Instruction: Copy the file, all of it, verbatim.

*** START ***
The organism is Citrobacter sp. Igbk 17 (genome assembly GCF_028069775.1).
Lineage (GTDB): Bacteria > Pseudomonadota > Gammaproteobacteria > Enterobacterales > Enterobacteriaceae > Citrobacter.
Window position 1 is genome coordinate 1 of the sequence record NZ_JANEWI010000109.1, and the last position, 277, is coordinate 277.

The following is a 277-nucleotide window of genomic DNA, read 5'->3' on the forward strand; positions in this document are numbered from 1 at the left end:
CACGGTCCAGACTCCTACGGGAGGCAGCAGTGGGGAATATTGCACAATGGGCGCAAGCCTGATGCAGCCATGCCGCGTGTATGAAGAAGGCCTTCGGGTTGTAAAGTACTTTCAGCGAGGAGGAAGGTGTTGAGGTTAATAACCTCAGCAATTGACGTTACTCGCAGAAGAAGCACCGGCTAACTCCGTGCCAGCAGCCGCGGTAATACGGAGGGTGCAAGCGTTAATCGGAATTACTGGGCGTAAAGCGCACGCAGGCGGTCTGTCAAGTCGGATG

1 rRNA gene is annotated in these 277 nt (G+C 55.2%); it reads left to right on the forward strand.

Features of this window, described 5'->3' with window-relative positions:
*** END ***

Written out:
The organism is Citrobacter sp. Igbk 17 (genome assembly GCF_028069775.1).
Lineage (GTDB): Bacteria > Pseudomonadota > Gammaproteobacteria > Enterobacterales > Enterobacteriaceae > Citrobacter.
Window position 1 is genome coordinate 1 of the sequence record NZ_JANEWI010000109.1, and the last position, 277, is coordinate 277.

The following is a 277-nucleotide window of genomic DNA, read 5'->3' on the forward strand; positions in this document are numbered from 1 at the left end:
CACGGTCCAGACTCCTACGGGAGGCAGCAGTGGGGAATATTGCACAATGGGCGCAAGCCTGATGCAGCCATGCCGCGTGTATGAAGAAGGCCTTCGGGTTGTAAAGTACTTTCAGCGAGGAGGAAGGTGTTGAGGTTAATAACCTCAGCAATTGACGTTACTCGCAGAAGAAGCACCGGCTAACTCCGTGCCAGCAGCCGCGGTAATACGGAGGGTGCAAGCGTTAATCGGAATTACTGGGCGTAAAGCGCACGCAGGCGGTCTGTCAAGTCGGATG

1 rRNA gene is annotated in these 277 nt (G+C 55.2%); it reads left to right on the forward strand.

Features of this window, described 5'->3' with window-relative positions: